What They're Sayin': A Look At Post-Game Reactions Following Cincinnati's 24-17 Loss To Pittsburgh

CINCINNATI, OH - NOVEMBER 13: Cincinnati Bengals head coach Marvin Lewis listens to Chris Crocker #42 as he waits to talk to an official during the game against the Pittsburgh Steelers at Paul Brown Stadium on November 13, 2011 in Cincinnati, Ohio. The Steelers won 24-17. (Photo by Joe Robbins/Getty Images)

+ Cincinnati's 24-17 win over the Pittsburgh Steelers could be viewed one of two ways. The pessimists will clearly denounce Cincinnati's six wins through eight games due to the schedule the team was given whereas the optimists will say that the Bengals are good enough to compete against the league's better teams. Sports Illustrated's Don Banks favors the latter, but pointing that while Cincinnati can compete, they couldn't beat the better team on Sunday:

It was, of course, a statement game for Cincinnati, and the statement made was that the Bengals are good enough to compete with the Steelers, but not good enough to beat them. Cincy's AFC-high five-game winning streak is over and now the Bengals face the prospect of a two-game losing streak if they can't go into Baltimore next week and pull the upset.

+ Even Cincinnati's own Paul Daugherty of the Cincinnati Enquirer, routinely one of the harshest local critics, believes that this young Bengals team is close:

On a day the Bengals hoped to take off the training wheels and ride bikes with the big boys, they swerved ever so slightly. Pittsburgh scored two first-quarter touchdowns and made two fourth-quarter interceptions, mainly by memory. It's what the Steelers do and who they are. But the Bengals are learning.

What's next for them is to get back up on the bike and try again, next Sunday in Baltimore. The baptismal fire is a little late arriving this fall, but the game's on now. And soon enough, the Bengals will figure it out.

+ Paul Dehner Jr. of CBSSports.com believes much like we do in that the Bengals loss on Sunday, if anything, strengthened their argument that they're a good football team capable of competing against the better teams in the NFL.

This would be the point where most Bengals teams take their beating and fade into the Steelers' sprawling shadow, disappearing into NFL mediocrity. Cincinnati didn't.

Despite missed opportunities, injuries and the history of failure, there were the Bengals, twice marching into Pittsburgh territory to tie the game in the final quarter.

The Bengals lost Sunday, but they weren't outclassed. Not in the least.

+ Even Jason Cole of Yahoo! Sports writes that Bengals were winners, despite a seven-point loss on Sunday:

OK, Cincinnati Bengals fans, even after the 24-17 loss, you can officially feel great about what you have in quarterback Andy Dalton and wide receiver A.J. Green. Not that things weren’t looking excellent before this, but Dalton and Green had yet to go up against a team of the Pittsburgh Steelers’ caliber (San Francisco is good, but it’s not the Steelers). Anyway, Dalton was a somewhat pedestrian 15-of-30 for 170 yards, two touchdowns and two interceptions. Likewise, Green was held to one catch for 36 yards (that catch going for a very impressive touchdown over the combination of safeties Troy Polamalu and Ryan Clark). However, Green was held in check mostly by a bruised knee he suffered while landing after the aforementioned catch.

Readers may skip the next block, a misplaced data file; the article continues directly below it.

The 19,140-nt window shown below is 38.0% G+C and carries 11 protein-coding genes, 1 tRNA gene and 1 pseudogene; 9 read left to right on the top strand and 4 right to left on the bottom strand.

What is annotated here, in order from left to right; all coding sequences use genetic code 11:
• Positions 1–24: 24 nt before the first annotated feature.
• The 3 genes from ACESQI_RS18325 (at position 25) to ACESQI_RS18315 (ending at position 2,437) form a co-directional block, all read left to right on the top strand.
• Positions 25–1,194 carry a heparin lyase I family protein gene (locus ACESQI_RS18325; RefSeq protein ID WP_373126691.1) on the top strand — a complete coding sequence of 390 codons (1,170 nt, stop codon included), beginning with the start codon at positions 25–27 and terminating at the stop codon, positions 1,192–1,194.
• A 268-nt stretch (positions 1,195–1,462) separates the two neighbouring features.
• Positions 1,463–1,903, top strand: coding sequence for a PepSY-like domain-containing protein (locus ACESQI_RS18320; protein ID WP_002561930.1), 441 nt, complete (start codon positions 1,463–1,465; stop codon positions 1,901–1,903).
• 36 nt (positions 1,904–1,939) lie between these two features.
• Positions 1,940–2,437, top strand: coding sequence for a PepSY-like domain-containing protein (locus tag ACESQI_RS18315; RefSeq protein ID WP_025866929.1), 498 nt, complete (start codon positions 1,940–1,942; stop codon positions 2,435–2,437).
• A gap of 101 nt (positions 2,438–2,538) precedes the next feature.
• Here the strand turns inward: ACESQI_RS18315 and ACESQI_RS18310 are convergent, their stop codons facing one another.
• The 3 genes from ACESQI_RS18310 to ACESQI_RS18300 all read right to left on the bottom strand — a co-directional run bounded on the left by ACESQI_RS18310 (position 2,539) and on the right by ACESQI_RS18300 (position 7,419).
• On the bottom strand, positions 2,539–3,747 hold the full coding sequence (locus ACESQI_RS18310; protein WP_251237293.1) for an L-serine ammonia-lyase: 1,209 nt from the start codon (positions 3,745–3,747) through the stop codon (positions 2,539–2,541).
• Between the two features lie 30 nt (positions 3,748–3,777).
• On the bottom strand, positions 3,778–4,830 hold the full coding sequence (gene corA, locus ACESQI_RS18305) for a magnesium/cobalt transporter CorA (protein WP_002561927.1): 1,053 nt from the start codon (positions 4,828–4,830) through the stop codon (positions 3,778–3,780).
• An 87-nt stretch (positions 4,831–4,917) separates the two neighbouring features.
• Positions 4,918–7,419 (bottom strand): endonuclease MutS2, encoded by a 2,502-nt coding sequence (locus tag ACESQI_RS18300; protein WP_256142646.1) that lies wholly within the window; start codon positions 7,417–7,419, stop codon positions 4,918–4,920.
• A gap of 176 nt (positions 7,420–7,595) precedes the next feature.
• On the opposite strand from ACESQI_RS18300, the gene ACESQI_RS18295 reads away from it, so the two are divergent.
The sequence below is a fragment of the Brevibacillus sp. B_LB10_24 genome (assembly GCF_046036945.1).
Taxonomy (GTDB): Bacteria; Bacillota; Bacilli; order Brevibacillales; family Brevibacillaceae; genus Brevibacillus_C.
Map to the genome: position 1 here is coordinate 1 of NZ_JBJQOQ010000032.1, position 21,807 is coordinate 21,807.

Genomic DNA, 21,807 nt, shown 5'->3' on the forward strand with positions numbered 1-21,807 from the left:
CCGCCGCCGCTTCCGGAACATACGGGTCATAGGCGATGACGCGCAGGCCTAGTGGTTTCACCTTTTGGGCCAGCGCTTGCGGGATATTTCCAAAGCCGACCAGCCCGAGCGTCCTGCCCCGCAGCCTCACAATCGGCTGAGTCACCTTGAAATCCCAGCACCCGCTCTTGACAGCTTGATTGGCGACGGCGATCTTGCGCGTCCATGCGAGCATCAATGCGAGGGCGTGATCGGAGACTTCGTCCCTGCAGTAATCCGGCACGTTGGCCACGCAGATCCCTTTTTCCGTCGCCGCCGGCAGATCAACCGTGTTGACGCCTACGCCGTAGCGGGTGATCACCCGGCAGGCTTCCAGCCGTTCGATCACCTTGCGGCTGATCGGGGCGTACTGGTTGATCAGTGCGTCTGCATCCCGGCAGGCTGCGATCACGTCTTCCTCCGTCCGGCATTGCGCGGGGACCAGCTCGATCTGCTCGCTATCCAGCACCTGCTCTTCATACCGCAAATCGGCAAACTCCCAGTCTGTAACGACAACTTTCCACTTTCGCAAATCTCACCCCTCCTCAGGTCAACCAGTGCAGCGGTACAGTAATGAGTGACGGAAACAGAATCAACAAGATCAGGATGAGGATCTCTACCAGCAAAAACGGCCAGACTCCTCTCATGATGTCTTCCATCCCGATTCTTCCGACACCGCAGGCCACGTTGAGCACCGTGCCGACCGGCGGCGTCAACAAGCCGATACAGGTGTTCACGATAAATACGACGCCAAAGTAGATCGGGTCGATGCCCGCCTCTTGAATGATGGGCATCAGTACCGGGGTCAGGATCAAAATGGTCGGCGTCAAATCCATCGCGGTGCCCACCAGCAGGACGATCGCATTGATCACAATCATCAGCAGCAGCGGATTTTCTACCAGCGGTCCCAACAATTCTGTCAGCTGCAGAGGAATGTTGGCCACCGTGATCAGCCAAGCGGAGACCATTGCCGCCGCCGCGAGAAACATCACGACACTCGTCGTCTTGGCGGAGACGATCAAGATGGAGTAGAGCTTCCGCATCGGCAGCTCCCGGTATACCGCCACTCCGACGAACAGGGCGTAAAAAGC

While neither player was truly special, they also weren’t overwhelmed by the moment. Coming into this game, the Steelers had been 12-1 against rookie quarterbacks, often making the youngsters look like they should be back in high school. Dalton didn’t shrink in this game. He made a couple of mistakes, but the type of throws which can easily be corrected. Moreover, he and Green came up big on their touchdown play and Dalton’s short touchdown throw to tight end Jermaine Gresham(notes) in the second half was a terrific play as Dalton held up against a furious pass rush from James Harrison(notes). It wasn’t a win, but it was the kind of performance a young quarterback and star receiver can build on.

+ On the other hand Cole was much more antagonistic against safety Reggie Nelson:

The fact that Cincinnati safety Reggie Nelson continues to miss the point in pass coverage. Nelson had a nice hit on Pittsburgh tight end Heath Miller after Miller caught an 18-yard pass over the middle. The problem is that Nelson was late reacting, allowing the catch in the first place. That allowed the Steelers to convert on third-and-10 and score a touchdown on the next play instead of settling for a field goal if Nelson had broken up the pass.

+ Judy Battista of the New York Times writes:

For the Bengals, all was not lost. This game was, as much as anything, a barometer of their progress and a litmus test for a rookie quarterback to face a defense that has confused those with far more experience. With a series of division games still to come — after the Ravens, they face Cleveland and Steelers again — the Bengals remain very much in the playoff race.

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